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Sustainability and Inner Transformation

MESS53 7,5 Credits

Syllabus SWE ENG
Literature list (established 2017-12-06)

Humanity is facing increasingly complex environmental and sustainability challenges. Current coordination mechanisms, problem-solving strategies, and modes of scientific inquiry, teaching and learning appear insufficient to address these challenges and bring about transformative change towards more sustainable pathways. As a result, the notion of inner transformation (or inner transition) has emerged as a new area of exploration. The course explores this new area and creates space and opportunities for learning and knowledge development on this topic. Inner transformation, as used here, describes changes in the sphere of human interiority related to people’s (expanded) consciousness, associated values, mindsets and/or beliefs. Accordingly, it relates to all kinds of activities that can support such changes (e.g., mental, religious and indigenous practices/knowledge). The course critically discusses related concepts and activities.

The overall aim of the course is to critically assess the potential role of inner transformation for sustainability, and how this is reflected in sustainability science. This also involves a critical reflection about inner transformation as a social phenomenon. Inner transformation through expanded consciousness is an inherent capacity of the human organism that is rooted in the fundamental activities of consciousness. It has increasingly been the subject of academic studies based on established concepts and theories of e.g., attention, awareness, emotional intelligence and mindfulness disposition. Inner transformation is often viewed as a pre-requisite to the development of compassion, and involves a fundamental shift in the way people think about and ultimately act on both local and global economic, social and ecological crises.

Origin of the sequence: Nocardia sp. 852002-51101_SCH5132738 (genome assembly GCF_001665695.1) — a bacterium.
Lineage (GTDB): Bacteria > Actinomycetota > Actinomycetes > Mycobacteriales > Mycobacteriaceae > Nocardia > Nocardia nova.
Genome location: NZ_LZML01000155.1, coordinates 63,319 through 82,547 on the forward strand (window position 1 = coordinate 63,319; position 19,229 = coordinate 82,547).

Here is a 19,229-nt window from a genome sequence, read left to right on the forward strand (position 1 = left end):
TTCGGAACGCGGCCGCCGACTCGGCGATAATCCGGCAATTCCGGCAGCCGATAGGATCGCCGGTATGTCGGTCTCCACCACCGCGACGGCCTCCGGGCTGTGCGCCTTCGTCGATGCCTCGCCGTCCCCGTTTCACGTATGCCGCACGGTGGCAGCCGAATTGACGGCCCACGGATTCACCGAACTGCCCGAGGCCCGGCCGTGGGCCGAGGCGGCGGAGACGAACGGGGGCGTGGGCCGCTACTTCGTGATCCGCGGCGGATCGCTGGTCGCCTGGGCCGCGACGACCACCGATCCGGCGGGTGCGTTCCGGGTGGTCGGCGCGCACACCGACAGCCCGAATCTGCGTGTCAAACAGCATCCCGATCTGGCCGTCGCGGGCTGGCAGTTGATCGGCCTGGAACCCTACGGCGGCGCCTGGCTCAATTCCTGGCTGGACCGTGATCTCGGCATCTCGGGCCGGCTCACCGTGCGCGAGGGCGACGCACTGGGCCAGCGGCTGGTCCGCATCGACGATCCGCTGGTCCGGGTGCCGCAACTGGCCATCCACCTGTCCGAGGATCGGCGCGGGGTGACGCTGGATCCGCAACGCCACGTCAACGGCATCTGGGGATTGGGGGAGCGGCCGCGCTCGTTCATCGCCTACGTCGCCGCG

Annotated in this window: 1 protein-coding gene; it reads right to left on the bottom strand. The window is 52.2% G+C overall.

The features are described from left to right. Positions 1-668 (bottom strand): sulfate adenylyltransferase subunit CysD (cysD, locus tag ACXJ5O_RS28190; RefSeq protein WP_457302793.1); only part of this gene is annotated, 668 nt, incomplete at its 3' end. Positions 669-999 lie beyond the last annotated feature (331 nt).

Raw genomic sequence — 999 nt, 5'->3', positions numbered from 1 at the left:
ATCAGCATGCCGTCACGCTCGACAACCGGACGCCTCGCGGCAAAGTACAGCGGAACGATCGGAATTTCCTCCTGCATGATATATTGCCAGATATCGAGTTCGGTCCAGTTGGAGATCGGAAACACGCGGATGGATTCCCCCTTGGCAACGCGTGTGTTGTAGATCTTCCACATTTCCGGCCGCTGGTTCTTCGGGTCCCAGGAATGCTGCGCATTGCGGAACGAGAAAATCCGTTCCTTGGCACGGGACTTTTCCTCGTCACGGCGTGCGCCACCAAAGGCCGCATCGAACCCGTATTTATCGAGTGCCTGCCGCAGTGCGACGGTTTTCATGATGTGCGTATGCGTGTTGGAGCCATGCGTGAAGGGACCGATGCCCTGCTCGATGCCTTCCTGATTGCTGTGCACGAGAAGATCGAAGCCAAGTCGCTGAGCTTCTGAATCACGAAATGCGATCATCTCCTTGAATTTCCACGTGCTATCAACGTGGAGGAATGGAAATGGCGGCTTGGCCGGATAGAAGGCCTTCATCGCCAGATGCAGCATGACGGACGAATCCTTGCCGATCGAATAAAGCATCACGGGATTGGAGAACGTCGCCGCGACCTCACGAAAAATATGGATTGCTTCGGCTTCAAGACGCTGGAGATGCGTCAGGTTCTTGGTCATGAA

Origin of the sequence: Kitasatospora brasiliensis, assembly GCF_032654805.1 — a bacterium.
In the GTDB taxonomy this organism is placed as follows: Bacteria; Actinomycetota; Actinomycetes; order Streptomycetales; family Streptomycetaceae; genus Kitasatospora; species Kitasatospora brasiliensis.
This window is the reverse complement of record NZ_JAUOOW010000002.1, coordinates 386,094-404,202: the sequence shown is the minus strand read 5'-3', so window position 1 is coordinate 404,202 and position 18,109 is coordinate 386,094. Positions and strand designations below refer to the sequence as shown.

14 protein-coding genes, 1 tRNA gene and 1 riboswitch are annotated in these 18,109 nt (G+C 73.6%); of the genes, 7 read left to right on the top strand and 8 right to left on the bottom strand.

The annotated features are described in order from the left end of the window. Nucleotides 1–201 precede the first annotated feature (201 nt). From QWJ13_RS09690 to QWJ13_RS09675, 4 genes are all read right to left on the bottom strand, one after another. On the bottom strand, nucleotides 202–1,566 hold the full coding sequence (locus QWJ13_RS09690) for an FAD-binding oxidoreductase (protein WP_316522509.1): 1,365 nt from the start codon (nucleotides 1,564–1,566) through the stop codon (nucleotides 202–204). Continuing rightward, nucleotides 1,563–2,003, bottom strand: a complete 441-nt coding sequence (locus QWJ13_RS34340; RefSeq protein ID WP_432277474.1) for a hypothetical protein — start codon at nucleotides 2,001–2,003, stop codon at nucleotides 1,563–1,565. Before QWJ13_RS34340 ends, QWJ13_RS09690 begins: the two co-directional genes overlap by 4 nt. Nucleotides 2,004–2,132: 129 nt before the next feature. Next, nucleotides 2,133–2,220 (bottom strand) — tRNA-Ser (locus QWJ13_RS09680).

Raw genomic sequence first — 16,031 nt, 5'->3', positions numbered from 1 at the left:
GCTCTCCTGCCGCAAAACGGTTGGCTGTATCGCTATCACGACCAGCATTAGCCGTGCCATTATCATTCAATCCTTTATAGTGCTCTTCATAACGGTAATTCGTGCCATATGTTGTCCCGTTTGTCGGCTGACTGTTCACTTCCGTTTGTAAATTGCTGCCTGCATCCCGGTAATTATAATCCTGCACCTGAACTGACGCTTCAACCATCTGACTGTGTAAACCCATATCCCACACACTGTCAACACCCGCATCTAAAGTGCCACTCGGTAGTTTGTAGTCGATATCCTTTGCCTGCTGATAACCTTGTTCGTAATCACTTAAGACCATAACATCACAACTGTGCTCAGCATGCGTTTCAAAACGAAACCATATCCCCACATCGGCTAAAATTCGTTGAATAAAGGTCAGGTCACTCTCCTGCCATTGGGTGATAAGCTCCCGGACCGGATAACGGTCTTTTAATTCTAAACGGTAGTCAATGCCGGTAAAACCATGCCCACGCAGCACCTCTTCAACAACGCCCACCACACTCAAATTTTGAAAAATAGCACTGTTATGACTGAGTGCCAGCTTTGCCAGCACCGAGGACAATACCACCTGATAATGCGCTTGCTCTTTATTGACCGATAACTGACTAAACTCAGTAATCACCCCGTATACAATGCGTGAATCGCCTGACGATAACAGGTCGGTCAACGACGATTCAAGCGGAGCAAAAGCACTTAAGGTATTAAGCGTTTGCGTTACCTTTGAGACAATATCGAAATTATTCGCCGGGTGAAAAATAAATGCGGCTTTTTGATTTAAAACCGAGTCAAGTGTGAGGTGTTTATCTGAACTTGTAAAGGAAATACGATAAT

The specific objectives of this course are threefold. Firstly, it allows students to develop a critical understanding of the potential interlinkages between inner transformation and sustainability (in theory and practice). Examples of topics where sustainability and inner transformation have been linked in literature include: subjective well-being, sustainable behavior and consumption, the human-nature connection, equity issues, and social activism. Secondly, inner transformation theories and practices are assessed in relation to a specific sustainability field, such as climate change adaptation and/or risk reduction. Potential topics and concepts include mindful climate action and organizational mindfulness for strategic adaptation mainstreaming. Thirdly, the course allows students to engage and critically reflect on the nature of inner transformation and its salience to sustainability science and learning.

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Christine Wamsler

Christine Wamsler
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